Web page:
All SUVr images were visually read by an experienced nuclear physician (BvB), and a positive or negative rating was awarded according to criteria defined by the manufacturer (GE Healthcare).27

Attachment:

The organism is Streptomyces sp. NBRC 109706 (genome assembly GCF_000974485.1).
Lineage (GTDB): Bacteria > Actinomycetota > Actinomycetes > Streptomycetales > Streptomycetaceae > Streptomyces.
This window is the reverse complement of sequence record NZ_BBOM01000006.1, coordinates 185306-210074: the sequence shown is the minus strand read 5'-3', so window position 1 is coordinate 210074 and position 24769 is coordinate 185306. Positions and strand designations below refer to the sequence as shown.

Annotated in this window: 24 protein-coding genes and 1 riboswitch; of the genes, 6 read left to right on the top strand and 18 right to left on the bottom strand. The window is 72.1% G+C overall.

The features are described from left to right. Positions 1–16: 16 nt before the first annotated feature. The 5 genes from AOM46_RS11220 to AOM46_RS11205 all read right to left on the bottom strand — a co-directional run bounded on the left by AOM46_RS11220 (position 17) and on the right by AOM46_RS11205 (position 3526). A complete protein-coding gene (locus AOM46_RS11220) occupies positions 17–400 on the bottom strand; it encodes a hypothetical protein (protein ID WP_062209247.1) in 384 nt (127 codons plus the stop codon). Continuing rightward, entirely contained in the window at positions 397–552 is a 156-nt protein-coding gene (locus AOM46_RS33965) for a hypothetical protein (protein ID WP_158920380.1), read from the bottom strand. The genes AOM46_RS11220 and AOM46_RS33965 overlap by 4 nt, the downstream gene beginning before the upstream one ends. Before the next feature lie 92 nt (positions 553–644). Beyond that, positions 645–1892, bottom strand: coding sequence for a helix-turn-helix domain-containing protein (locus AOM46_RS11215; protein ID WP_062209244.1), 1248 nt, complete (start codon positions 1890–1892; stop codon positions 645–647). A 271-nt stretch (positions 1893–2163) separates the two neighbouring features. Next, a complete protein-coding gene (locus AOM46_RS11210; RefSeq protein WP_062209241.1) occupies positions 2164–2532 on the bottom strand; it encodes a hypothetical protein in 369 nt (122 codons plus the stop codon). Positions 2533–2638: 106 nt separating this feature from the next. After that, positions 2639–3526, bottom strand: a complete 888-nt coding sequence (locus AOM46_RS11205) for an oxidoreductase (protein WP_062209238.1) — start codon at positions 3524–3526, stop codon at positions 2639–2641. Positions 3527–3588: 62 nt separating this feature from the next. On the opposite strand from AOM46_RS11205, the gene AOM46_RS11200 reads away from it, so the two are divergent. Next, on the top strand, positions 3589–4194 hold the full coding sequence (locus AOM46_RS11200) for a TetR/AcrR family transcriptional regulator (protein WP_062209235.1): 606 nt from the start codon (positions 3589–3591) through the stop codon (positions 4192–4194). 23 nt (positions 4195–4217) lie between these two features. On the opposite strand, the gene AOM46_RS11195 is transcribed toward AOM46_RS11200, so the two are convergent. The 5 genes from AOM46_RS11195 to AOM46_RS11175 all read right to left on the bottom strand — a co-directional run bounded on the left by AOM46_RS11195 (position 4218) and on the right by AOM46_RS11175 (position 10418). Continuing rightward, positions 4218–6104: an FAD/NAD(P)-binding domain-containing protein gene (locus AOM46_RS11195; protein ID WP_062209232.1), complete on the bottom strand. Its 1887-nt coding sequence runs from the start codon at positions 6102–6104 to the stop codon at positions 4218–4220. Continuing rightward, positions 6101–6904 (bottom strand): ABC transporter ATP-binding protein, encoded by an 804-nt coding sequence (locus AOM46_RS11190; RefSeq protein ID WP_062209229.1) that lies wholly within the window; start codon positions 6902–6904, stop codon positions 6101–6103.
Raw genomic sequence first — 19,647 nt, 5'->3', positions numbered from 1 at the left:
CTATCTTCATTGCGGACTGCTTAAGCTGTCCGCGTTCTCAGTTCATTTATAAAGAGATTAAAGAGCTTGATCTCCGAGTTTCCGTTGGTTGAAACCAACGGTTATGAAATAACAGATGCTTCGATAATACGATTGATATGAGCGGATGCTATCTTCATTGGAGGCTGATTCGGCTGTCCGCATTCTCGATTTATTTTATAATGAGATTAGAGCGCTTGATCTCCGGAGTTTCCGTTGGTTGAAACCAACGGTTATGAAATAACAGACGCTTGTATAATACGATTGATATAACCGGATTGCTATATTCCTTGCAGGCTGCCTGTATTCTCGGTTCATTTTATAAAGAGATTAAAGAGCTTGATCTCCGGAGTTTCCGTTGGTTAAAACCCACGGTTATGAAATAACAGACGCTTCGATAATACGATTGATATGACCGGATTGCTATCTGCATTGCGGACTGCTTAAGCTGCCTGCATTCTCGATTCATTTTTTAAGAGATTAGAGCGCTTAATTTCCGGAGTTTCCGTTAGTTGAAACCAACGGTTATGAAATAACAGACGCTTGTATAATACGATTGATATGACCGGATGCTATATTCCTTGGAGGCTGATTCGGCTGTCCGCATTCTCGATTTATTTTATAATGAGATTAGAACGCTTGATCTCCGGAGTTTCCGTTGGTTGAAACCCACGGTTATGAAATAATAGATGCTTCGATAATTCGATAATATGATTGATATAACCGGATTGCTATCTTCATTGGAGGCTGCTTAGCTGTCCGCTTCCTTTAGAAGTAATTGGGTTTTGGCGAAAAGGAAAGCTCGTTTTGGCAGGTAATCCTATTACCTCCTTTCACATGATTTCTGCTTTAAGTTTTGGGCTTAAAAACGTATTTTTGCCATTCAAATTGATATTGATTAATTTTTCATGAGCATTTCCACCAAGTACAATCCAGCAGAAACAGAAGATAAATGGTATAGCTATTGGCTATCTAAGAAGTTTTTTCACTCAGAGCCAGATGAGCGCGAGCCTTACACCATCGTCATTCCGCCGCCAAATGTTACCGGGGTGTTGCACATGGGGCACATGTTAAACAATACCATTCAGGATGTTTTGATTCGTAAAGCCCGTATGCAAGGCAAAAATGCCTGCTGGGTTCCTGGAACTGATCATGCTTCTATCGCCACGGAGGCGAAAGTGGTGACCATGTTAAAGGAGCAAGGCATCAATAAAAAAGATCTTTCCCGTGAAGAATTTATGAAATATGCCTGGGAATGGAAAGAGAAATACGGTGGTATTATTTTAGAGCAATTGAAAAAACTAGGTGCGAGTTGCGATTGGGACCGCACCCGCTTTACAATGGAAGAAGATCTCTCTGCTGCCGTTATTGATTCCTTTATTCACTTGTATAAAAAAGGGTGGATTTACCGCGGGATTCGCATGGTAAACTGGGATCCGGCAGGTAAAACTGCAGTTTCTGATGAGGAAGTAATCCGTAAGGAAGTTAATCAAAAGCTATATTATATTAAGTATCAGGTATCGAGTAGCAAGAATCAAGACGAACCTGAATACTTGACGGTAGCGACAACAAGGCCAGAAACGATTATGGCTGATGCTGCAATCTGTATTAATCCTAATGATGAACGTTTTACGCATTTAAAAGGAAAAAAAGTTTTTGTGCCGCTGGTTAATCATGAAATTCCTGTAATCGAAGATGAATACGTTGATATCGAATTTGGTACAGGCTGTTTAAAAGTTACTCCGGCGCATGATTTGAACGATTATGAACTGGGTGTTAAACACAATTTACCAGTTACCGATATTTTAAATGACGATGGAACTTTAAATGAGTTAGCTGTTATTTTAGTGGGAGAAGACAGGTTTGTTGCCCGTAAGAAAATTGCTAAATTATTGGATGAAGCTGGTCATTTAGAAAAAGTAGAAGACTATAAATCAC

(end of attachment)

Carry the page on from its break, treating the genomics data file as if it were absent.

The values for BP ND were log-transformed to normalise their distribution. Therefore, analyses with these as dependent variables are reported in ratios instead of regression coefficients. A ratio can take any value from 0 onward, where 1 means there is no relationship, <1 means there is a negative relationship and >1 means there is a positive relationship. Associations between amyloid positivity/BP ND and vessel density/FAZ were analysed using generalised estimating equations (GEE) to correct for clustering in the data from twin pairs as well as confounders such as age, gender, scan quality and a diagnosis of diabetes. As multiple yet related variables (vessel density in several regions and FAZ) were analysed, data were corrected for multiple testing using the Holm-Bonferroni method.28 Receiver operating characteristic (ROC) curves were used to test overall predictive accuracy. To estimate the maximal genetic contribution to OCTA variables, the resemblance of MZ twins was quantified using Pearson correlations. For OCTA measures that were associated with amyloid status, post hoc analyses were performed, which used the status of the twin pair as a measure of ‘Aβ load’. We defined four groups, depending on concordance or discordance for Aβ status within pairs.29 Twins were grouped with increasing Aβ load starting with twins from pairs who were both Aβ– (group 1=concordant negative, ie, the ‘healthy group’), followed by twins from discordant pairs who were Aβ– (group 2=discordant negative) or Aβ+ (group 3=discordant positive) and ending with twins from pairs who were both Aβ+ (group 4=concordant positive, ie, the group with the highest load). This classification assumed that discordant Aβ– participants were in a very early stage of amyloid accumulation. The resulting variable with four different loads for Aβ pathology was analysed with GEE to look for associations with OCTA markers. All statistical analyses were performed in SPSS (V.22).